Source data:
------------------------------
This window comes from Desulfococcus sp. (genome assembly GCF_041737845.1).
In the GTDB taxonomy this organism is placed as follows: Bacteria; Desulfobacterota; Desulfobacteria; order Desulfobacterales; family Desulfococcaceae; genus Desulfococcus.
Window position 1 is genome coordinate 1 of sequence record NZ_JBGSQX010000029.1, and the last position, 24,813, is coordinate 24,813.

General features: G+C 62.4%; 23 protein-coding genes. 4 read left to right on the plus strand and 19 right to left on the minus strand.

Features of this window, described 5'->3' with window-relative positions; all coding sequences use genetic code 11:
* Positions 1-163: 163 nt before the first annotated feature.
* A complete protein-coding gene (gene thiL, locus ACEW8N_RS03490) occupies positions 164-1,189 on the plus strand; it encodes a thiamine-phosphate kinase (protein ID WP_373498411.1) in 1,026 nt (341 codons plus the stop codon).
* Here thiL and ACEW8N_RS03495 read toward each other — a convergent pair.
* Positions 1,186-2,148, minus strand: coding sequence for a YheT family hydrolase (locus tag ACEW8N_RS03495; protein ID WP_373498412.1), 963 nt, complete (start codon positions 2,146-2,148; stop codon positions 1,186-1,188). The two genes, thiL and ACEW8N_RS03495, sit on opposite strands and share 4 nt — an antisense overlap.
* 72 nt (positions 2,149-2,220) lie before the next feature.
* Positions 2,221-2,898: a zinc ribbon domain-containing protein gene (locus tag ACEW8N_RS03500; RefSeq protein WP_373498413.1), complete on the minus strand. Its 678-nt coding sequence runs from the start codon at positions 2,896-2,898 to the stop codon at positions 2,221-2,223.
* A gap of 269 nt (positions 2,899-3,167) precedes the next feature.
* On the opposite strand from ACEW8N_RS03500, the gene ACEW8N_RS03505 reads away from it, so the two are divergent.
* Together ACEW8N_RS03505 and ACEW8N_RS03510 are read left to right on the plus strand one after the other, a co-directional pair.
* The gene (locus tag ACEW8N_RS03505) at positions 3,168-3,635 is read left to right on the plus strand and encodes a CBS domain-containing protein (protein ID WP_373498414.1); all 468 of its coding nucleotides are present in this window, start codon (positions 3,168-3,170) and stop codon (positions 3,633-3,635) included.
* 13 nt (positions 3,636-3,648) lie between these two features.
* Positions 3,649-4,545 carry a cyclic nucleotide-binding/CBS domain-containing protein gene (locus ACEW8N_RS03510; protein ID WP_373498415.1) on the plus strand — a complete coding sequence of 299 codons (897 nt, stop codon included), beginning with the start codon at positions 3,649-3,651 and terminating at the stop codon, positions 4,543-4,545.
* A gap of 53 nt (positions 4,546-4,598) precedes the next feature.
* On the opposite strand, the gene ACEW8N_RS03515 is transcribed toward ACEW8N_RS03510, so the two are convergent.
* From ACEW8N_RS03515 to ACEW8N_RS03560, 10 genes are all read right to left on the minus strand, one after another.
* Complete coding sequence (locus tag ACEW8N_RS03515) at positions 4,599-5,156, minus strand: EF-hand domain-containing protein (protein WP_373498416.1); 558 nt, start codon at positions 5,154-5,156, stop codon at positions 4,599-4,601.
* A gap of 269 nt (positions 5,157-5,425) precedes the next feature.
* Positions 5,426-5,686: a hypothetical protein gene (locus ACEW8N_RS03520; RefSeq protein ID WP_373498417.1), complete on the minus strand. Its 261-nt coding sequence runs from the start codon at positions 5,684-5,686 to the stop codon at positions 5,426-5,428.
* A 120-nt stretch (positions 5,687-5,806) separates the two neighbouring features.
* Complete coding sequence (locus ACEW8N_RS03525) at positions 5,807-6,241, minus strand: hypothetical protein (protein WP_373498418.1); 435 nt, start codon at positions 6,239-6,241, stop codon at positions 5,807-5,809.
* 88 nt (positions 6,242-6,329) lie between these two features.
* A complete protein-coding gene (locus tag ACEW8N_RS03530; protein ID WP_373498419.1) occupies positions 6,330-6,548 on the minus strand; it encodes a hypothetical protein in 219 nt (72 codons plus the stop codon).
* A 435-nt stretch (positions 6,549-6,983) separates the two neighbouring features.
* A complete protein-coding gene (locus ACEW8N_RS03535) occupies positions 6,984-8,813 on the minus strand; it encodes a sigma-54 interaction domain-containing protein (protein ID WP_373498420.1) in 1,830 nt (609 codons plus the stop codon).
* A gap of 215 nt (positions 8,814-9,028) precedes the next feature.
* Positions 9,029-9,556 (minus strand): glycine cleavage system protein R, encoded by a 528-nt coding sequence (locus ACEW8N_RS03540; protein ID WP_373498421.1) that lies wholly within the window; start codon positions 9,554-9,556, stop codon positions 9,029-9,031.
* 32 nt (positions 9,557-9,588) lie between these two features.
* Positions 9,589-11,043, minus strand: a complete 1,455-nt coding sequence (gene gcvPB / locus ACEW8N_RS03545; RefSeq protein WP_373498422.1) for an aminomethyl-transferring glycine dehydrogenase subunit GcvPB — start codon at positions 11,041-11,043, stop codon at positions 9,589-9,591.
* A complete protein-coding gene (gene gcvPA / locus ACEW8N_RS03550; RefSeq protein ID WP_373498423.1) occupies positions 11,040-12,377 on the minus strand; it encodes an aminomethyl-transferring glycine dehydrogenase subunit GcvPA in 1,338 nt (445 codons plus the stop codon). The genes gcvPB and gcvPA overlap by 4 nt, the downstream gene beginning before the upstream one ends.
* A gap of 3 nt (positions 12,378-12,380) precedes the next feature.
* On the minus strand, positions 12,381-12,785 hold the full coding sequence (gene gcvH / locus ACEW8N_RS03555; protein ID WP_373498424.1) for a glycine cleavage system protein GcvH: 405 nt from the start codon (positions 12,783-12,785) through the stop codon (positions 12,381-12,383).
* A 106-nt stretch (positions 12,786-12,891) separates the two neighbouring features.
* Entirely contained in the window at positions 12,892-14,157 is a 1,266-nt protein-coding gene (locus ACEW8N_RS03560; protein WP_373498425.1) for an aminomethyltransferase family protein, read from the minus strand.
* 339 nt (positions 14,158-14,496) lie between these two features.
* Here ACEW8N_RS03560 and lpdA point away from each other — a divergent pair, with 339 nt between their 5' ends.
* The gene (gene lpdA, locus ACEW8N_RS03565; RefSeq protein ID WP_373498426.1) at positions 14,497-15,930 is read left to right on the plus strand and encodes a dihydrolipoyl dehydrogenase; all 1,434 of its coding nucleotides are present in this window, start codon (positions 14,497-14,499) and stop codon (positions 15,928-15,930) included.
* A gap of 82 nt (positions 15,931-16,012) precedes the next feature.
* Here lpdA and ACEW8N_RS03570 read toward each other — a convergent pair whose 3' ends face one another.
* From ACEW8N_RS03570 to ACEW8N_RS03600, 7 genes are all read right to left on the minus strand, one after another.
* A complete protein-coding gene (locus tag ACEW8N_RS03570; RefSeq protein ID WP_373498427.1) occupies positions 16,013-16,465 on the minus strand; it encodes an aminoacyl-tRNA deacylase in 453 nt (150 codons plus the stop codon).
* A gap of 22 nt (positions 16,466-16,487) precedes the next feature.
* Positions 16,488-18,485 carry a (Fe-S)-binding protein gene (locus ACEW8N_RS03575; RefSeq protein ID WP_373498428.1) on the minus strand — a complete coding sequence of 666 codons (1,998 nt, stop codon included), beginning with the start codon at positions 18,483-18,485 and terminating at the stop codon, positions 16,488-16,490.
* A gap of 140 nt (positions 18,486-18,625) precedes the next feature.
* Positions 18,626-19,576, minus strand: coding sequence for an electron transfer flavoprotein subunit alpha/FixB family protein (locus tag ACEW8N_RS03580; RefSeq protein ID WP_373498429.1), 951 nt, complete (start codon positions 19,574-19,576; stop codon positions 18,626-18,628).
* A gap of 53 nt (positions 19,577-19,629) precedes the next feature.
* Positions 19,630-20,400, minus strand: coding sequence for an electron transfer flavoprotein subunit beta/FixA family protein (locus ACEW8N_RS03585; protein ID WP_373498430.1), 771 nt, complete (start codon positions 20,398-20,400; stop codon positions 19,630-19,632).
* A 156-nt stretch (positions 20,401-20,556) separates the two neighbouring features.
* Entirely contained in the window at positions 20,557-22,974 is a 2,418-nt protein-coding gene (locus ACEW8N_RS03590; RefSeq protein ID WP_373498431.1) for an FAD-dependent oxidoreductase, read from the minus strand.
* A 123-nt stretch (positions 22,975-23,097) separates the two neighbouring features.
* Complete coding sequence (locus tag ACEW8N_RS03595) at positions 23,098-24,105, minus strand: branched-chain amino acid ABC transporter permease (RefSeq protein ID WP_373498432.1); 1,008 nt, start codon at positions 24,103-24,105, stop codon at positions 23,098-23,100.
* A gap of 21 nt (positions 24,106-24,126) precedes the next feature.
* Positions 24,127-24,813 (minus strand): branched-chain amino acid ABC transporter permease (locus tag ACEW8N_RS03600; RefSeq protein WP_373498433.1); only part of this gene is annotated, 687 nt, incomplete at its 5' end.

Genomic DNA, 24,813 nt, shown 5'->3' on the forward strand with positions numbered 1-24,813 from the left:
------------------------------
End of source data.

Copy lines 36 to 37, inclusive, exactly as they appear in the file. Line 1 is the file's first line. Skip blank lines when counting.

* On the minus strand, positions 12,381-12,785 hold the full coding sequence (gene gcvH / locus ACEW8N_RS03555; protein ID WP_373498424.1) for a glycine cleavage system protein GcvH: 405 nt from the start codon (positions 12,783-12,785) through the stop codon (positions 12,381-12,383).
* A 106-nt stretch (positions 12,786-12,891) separates the two neighbouring features.